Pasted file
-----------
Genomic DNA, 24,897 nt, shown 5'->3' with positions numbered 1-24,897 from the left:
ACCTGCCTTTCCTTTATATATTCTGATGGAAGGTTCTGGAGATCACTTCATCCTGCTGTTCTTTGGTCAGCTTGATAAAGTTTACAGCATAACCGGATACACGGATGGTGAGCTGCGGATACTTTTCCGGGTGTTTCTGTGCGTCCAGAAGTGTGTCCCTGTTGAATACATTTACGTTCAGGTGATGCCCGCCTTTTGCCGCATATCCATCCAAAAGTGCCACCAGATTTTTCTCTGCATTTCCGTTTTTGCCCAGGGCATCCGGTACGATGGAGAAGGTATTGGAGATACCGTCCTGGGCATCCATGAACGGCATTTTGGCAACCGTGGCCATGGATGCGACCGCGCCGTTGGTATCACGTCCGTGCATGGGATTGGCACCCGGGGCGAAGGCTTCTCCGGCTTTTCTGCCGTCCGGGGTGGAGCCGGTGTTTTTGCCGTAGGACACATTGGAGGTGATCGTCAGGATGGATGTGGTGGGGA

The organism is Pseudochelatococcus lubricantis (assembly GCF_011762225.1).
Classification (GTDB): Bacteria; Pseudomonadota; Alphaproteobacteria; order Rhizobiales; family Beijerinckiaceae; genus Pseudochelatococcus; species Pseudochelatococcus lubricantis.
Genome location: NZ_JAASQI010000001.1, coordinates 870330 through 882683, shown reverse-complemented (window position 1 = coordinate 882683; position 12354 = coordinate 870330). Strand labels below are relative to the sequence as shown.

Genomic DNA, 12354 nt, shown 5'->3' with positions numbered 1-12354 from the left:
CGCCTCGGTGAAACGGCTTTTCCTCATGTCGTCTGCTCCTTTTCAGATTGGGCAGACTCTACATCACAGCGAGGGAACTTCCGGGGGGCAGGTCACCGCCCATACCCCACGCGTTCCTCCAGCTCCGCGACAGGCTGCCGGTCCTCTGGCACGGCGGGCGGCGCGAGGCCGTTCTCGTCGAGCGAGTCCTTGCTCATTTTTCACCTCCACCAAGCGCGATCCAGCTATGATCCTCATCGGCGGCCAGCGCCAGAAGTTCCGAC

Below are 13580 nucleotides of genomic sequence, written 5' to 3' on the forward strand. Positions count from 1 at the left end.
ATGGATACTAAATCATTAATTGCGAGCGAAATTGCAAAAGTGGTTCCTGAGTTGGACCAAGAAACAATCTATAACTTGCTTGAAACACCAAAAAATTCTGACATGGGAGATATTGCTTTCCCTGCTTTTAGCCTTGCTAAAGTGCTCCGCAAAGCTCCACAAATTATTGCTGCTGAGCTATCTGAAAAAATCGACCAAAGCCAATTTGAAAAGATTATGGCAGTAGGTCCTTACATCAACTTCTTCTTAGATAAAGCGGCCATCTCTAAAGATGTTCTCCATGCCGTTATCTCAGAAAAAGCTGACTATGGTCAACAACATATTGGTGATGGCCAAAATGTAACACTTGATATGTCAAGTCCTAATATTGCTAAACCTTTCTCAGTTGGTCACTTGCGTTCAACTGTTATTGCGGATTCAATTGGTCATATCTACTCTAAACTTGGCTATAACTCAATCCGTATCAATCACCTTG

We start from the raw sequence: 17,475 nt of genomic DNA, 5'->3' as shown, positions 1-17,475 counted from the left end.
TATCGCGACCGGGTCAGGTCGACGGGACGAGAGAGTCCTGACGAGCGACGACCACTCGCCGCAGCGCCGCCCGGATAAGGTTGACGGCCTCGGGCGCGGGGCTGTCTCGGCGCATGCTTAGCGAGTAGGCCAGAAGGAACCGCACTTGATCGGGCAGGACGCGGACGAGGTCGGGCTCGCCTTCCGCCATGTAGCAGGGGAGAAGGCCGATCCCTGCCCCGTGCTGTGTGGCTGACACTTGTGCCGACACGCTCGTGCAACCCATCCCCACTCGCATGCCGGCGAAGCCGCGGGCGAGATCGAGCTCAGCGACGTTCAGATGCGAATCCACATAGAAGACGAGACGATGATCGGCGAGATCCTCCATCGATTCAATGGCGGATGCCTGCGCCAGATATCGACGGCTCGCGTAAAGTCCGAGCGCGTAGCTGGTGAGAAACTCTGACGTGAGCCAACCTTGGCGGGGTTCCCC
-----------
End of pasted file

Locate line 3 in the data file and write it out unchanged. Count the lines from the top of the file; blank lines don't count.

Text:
The organism is Pseudochelatococcus lubricantis (assembly GCF_011762225.1).